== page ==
I have a new story up about John McCain’s rally Saturday in Woodbridge, Virginia. You’ve heard all that talk about how angry and hate-filled such gatherings are. And I have to say, there was some anger at the Woodbridge event, but it wasn’t, as some erroneous reports from other McCain rallies have suggested, directed at Barack Obama. It was directed at the press. That morning, the New York Times had published a thin and mean-spirited front-page story on Cindy McCain (more on that later), and many in the crowd were still angry over the media’s treatment of Joe the Plumber. One of them was a man who carried a sign that said CONSTRUCTION WORKER FOR McCAIN. His name was Tito Munoz, he told me:
After McCain left, as the crowd filed out, Munoz made his way to an area near some loudspeakers. He attracted a few reporters when he started talking loudly, in heavily-accented English, about media mistreatment of Wurzelbacher. (It was clear that Spanish was Munoz’s native language, and he later told me he was born in Colombia.) When I first made my way over to him, Munoz thought I was there to give him the third degree.
“Are you going to check my license, too?” he asked me. “Are you going to check my immigration status? I’m ready, I have everything here. Whatever you want, I have it. I have my green card, I have my passport — “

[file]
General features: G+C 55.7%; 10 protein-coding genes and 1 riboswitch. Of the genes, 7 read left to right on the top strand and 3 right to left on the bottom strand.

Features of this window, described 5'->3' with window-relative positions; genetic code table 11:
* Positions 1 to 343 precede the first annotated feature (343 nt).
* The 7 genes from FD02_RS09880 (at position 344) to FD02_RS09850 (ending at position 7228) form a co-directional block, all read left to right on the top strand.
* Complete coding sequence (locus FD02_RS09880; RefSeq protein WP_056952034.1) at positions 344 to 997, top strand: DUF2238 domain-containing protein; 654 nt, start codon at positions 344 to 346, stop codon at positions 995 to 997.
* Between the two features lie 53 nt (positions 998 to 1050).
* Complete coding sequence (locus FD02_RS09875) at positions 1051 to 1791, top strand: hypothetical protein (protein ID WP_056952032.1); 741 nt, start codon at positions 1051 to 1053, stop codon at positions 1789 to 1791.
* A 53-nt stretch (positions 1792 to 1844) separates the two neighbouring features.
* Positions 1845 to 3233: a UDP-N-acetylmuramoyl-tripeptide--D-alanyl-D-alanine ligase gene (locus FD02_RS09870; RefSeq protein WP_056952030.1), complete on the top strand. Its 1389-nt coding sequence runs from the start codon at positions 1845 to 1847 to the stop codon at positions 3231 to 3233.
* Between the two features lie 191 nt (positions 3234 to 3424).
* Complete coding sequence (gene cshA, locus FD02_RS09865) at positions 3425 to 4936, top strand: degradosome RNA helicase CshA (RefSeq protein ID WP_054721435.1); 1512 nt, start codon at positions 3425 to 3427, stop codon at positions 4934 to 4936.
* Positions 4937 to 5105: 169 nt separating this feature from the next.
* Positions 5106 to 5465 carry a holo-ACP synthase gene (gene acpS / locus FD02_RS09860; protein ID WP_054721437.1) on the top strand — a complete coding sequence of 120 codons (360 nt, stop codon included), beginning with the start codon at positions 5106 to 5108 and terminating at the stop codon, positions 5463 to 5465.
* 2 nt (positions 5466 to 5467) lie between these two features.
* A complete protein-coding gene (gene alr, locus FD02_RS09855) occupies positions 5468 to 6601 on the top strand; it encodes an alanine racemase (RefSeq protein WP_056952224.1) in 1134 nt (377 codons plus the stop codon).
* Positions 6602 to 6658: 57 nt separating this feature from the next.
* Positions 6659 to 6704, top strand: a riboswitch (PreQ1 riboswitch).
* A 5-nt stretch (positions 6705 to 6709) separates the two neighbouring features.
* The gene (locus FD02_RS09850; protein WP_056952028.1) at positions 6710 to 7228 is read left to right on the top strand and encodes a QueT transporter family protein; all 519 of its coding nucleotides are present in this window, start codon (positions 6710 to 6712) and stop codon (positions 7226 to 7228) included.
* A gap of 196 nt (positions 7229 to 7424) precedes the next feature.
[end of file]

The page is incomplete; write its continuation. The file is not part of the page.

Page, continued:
I was a little surprised. Did Munoz really bring his papers with him to a McCain rally? I asked.
“Yeah, I have my papers right here,” he said. “I’m an American citizen. Right here, right here.” With that, he produced a U.S. passport, turned it to the page with his picture on it, and thrust it about an inch from my nose. “Right here,” he said. “In your face.”
Munoz said he owned a small construction business. “I have a license, if you guys want to check,” he said.
Someone asked why Munoz had come to the rally. “I support McCain, but I’ve come to face you guys because I’m disgusted with you guys,” he said. “Why the hell are you going after Joe the Plumber? Joe the Plumber has an idea. He has a future. He wants to be something else. Why is that wrong? Everything is possible in America. I made it. Joe the Plumber could make it even better than me….I was born in Colombia, but I was made in the U.S.A.”
A few moments later, Munoz found himself in a long debate with journalist David Corn, of Mother Jones. More on that later in the story.